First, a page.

LANGLEY — By this time next week, we will have crowned B.C’s. 75th top-tiered senior boys high school basketball champions.
This season, celebrating the diamond jubilee of the provincial championships has been akin to breaking open a time capsule and feeling, quite immediately, that instant connection to our past and why the tournament itself continues to not only endure, but take on a new life of its own with each passing year.
As the showcase to that party, the 75th anniversary fantasy bracket, designed to crown our all-time greatest B.C. high school boys basketball team, reaches its fitting conclusion today, less than 48 hours away from Wednesday’s official opening tip. (Full completed tourney bracket is included a the bottom to keep the suspense if that was your choice)
The school buses arrived outside the Langley Event Centre a few hours ahead of the official tip, and although much has changed in the real-time world of high school basketball players since the 1978 Nanaimo Islanders and the 1988 Richmond Colts won their respective B.C. titles, nothing about the excitement, the nerves, or the surrealistic head space that a championship game day brings will ever change.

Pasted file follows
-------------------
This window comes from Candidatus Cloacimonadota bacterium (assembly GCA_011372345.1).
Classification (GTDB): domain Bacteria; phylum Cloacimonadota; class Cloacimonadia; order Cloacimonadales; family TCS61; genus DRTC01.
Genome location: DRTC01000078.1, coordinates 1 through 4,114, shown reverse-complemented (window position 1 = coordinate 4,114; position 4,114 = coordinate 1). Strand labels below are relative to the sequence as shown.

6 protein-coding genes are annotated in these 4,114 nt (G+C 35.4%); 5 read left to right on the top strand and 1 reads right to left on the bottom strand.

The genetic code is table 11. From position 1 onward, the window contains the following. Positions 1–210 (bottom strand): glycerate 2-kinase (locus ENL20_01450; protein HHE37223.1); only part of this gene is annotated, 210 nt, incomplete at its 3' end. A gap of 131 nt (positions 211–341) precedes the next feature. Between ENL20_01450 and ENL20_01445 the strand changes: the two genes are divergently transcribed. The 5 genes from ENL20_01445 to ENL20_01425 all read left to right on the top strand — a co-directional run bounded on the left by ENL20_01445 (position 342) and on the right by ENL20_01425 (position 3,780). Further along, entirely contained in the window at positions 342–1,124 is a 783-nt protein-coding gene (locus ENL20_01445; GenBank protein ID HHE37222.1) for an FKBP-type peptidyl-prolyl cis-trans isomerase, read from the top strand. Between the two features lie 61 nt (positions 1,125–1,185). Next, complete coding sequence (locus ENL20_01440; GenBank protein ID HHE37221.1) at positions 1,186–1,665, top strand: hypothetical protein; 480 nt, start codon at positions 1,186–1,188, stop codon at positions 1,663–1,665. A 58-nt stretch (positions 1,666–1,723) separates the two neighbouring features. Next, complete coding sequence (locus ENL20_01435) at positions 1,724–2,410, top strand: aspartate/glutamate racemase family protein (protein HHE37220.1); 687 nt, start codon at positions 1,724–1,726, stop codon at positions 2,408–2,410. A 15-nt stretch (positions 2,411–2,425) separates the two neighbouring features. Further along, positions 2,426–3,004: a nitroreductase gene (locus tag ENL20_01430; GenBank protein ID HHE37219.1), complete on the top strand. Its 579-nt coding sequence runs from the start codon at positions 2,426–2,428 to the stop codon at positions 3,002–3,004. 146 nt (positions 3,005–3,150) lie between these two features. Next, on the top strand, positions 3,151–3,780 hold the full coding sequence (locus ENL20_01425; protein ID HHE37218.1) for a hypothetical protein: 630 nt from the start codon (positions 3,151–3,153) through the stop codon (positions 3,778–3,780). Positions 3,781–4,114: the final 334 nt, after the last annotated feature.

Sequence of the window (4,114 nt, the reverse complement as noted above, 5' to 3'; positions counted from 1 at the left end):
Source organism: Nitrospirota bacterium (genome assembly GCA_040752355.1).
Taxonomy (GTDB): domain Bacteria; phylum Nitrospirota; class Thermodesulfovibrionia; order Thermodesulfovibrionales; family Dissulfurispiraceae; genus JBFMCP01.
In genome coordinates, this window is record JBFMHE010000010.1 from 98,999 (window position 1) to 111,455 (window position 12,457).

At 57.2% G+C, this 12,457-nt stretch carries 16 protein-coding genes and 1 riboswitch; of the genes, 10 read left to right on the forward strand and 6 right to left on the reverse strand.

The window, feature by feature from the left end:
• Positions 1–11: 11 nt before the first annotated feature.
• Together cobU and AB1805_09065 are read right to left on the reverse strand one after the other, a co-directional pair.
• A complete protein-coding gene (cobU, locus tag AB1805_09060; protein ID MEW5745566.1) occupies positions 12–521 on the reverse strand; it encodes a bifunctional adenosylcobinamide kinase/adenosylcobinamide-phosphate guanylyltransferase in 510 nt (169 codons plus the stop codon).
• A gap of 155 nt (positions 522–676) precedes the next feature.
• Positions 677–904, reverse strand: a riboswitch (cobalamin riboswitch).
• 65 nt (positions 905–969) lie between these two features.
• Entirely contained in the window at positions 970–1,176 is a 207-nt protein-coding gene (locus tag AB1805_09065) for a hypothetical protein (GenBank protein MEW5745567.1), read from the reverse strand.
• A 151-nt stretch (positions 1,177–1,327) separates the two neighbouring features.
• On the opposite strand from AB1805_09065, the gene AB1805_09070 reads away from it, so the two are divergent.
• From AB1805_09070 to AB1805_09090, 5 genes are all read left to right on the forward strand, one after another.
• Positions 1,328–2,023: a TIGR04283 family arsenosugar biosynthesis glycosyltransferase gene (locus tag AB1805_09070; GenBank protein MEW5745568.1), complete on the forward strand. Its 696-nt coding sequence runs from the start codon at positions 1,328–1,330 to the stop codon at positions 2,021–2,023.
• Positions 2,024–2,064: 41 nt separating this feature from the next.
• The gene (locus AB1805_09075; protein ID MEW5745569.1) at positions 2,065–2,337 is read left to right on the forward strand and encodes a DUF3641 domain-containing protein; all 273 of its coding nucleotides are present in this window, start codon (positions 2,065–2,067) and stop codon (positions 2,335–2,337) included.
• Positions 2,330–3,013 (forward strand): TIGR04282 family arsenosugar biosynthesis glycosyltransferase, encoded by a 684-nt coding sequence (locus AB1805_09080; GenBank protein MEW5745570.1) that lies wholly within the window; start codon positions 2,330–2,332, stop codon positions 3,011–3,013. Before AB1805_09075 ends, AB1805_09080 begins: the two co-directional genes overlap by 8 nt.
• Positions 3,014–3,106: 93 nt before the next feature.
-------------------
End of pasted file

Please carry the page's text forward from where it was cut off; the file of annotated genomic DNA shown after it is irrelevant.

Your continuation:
The Colts arrive first.
There is an aura about them as they make their way through the sliding doors of the Langley Events Centre, and the looks on their faces tells a story.
Undefeated against B.C. competition for the entirety of their two season run as provincial champions, they are loose and laughing, yet their confidence is unquestioned.
You can see it in the face of Joey deWit, the alpha Colt whose love of a good challenge is legendary.
And then there’s Ron Putzi, who at 6-foot-6 was not a giant by any stretch, yet could played so huge at any part of the floor he happened to be at while under the guidance of legendary head coach Bill Disbrow.
As they head into the cavernous Arena Court complex, the touches were impossible to miss, especially the massive poster, complete with team caricatures, which reads ‘Bill’s Boys Are Back in 2020.’
Not too much later, a second bus pulls up out front, and it’s a yellow, rickety vintage 1970’s model emblazoned with ‘School Dist. 68’ markings.